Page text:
• include "a strategy for notifying research funding recipients of their obligations under this Act" (3.a.4)
    • include "a strategy for taking into account different funding models for scholarly publishing, including author-pays fees, in the covered agency’s grant and other funding mechanisms" (3.a.5)
    • include a default embargo period (6.a) of 12 months (7.3).
    • include "a mechanism for a stakeholder to petition to change the embargo period...for specific covered works by presenting evidence that the public interest will be substantially and uniquely harmed under a covered agency’s public access policy related to such work. If a covered agency determines that the public interest will be substantially and uniquely harmed upon reviewing the petition, the covered agency may change the embargo period by no more than 6 months at a time from its current embargo period" (6).
    • remain consistent with copyright law (2.a, 4.c).
  • In developing their policies, agencies must "use a transparent process for soliciting views from stakeholders, including federally funded researchers, institutions of higher education, libraries, publishers, users of federally funded research results, and civil society groups" (3.b). They must also "collaborate and coordinate with other Federal agencies to maximize the consistency and compatibility of public access across the Federal Government" (3.c).
  • If PAPS is enacted, agencies must submit their policies to the House Science Committee and House Commerce Committee no later than six months from the date of enactment (3.d), and start implementing their policies no later than one year after they submit their policies to the Committees (4.a).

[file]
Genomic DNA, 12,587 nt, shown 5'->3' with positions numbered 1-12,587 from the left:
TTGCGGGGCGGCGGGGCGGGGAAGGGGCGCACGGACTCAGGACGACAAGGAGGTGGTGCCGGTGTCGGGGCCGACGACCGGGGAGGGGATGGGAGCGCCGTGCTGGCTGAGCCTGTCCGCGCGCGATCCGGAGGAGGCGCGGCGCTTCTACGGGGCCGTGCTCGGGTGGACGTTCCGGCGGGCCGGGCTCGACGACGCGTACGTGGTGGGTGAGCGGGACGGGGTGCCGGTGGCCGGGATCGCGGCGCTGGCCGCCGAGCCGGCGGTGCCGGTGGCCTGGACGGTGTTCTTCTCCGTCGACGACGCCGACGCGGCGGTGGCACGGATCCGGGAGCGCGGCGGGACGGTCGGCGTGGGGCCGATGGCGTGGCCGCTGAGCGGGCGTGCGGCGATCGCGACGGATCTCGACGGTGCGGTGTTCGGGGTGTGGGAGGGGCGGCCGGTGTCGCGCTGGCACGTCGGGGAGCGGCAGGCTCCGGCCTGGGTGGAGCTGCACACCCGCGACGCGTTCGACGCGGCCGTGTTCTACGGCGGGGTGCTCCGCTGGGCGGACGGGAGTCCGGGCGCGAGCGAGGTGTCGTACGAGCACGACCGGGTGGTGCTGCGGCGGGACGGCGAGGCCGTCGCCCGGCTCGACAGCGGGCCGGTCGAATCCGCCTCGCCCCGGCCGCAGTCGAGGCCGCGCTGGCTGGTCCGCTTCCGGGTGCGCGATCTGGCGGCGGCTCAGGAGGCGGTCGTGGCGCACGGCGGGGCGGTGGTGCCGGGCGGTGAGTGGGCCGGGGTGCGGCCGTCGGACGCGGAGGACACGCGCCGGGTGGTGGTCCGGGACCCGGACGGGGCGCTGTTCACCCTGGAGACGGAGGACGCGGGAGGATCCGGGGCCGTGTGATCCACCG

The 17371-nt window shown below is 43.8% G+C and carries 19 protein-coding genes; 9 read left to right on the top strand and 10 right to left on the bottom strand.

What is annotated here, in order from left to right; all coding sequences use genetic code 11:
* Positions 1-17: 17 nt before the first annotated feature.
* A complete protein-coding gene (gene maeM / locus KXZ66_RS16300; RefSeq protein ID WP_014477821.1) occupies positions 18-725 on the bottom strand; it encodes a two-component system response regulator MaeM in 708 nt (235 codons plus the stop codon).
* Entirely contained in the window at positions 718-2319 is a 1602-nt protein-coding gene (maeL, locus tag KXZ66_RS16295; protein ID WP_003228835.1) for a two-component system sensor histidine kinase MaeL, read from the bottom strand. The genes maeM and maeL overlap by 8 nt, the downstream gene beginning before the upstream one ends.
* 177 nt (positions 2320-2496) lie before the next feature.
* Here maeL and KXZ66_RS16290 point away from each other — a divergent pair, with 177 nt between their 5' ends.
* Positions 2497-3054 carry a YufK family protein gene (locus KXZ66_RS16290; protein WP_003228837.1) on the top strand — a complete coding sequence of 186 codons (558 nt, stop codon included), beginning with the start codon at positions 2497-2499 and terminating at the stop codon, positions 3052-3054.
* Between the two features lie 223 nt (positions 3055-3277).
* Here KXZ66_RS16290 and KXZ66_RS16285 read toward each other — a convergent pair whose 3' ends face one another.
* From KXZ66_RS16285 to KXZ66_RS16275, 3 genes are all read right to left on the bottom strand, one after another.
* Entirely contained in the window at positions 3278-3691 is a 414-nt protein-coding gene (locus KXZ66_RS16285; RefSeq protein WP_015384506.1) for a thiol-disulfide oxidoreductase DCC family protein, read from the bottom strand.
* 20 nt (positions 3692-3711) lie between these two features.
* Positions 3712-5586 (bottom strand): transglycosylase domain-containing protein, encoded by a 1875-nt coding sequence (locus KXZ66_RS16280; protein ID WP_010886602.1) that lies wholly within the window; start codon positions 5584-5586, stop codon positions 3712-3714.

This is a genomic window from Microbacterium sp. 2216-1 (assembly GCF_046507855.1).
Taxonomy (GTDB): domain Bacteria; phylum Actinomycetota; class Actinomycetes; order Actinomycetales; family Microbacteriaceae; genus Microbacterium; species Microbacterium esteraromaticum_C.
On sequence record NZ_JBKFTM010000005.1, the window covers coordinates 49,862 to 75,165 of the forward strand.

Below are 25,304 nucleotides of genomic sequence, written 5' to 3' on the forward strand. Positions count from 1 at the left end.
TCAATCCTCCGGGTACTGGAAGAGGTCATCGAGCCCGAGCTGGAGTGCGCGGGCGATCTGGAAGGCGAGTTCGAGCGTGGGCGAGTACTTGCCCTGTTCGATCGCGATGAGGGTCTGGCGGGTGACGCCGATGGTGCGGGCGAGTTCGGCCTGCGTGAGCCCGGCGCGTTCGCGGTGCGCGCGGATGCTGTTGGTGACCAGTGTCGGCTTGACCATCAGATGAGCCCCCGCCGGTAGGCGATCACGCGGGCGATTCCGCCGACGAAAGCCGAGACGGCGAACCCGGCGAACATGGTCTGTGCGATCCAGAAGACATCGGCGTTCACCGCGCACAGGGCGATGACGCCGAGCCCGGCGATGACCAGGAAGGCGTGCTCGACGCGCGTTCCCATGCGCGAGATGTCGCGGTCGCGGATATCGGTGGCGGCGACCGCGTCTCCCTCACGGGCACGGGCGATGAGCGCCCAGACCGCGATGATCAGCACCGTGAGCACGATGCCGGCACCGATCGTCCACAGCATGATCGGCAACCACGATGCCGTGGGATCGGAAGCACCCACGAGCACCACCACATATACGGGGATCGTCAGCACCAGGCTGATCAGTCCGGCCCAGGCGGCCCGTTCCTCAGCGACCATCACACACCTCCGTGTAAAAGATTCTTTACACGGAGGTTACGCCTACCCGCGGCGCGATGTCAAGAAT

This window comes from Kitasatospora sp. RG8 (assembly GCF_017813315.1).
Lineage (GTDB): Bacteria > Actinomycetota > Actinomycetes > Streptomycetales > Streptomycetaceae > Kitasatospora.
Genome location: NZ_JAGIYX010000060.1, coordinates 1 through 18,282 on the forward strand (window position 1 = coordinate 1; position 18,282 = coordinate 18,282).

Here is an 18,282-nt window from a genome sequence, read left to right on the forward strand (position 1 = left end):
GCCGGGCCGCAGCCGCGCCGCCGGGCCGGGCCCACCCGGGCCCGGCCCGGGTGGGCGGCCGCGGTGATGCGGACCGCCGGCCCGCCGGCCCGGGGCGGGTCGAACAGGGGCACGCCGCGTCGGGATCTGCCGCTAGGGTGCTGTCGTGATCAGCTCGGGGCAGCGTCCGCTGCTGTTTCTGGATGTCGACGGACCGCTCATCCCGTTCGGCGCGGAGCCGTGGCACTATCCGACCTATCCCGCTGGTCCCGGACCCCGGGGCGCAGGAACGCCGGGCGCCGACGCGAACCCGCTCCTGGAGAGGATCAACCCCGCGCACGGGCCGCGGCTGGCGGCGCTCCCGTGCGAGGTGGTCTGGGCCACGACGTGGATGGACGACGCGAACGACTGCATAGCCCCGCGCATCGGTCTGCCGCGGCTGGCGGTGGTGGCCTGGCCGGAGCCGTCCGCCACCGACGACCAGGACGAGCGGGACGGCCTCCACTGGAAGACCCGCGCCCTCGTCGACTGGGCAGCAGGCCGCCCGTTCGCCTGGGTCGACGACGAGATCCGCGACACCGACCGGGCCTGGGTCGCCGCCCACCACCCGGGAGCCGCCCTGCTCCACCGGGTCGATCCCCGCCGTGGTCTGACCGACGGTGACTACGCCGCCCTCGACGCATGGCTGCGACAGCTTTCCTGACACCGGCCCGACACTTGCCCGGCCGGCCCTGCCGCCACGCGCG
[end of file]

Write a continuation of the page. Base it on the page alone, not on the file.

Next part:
• See the text of the bill from the office of Rep. Jim Sensenbrenner, one of the co-sponsors in the House.
    • Also see Sensenbrenner's September 19, 2013 press release announcing the introduction of the bill.

PAPS in the 113th Congress

  • PAPS has not been introduced in the Senate.

Comparing PAPS and FASTR

For background, see our reference page on the Fair Access to Science and Technology Research Act (FASTR).

  • PAPS covers four agencies, and FASTR covers at least 11.
  • PAPS might or might not apply to published editions of articles; it applies "any peer-reviewed research results published in scholarly publications". FASTR applies to the "author's final manuscript" of a peer-reviewed article.
  • FASTR allows consenting publishers to replace the author's final manuscript with the published version. PAPS is silent on that question.
  • PAPS requires OA for metadata as well as some version of the full-text. FASTR is silent on metadata.
  • Both apply to peer-reviewed research publications, and not to data.
  • PAPS requires policies that allow the public to "analyze [covered works] by machine". FASTR requires licensing "terms that enable productive reuse, including computational analysis by state-of-the-art technologies."
  • FASTR requires file formats that support or facilitate text mining. PAPS is silent on file formats (and hence, might be satisfied by PDFs).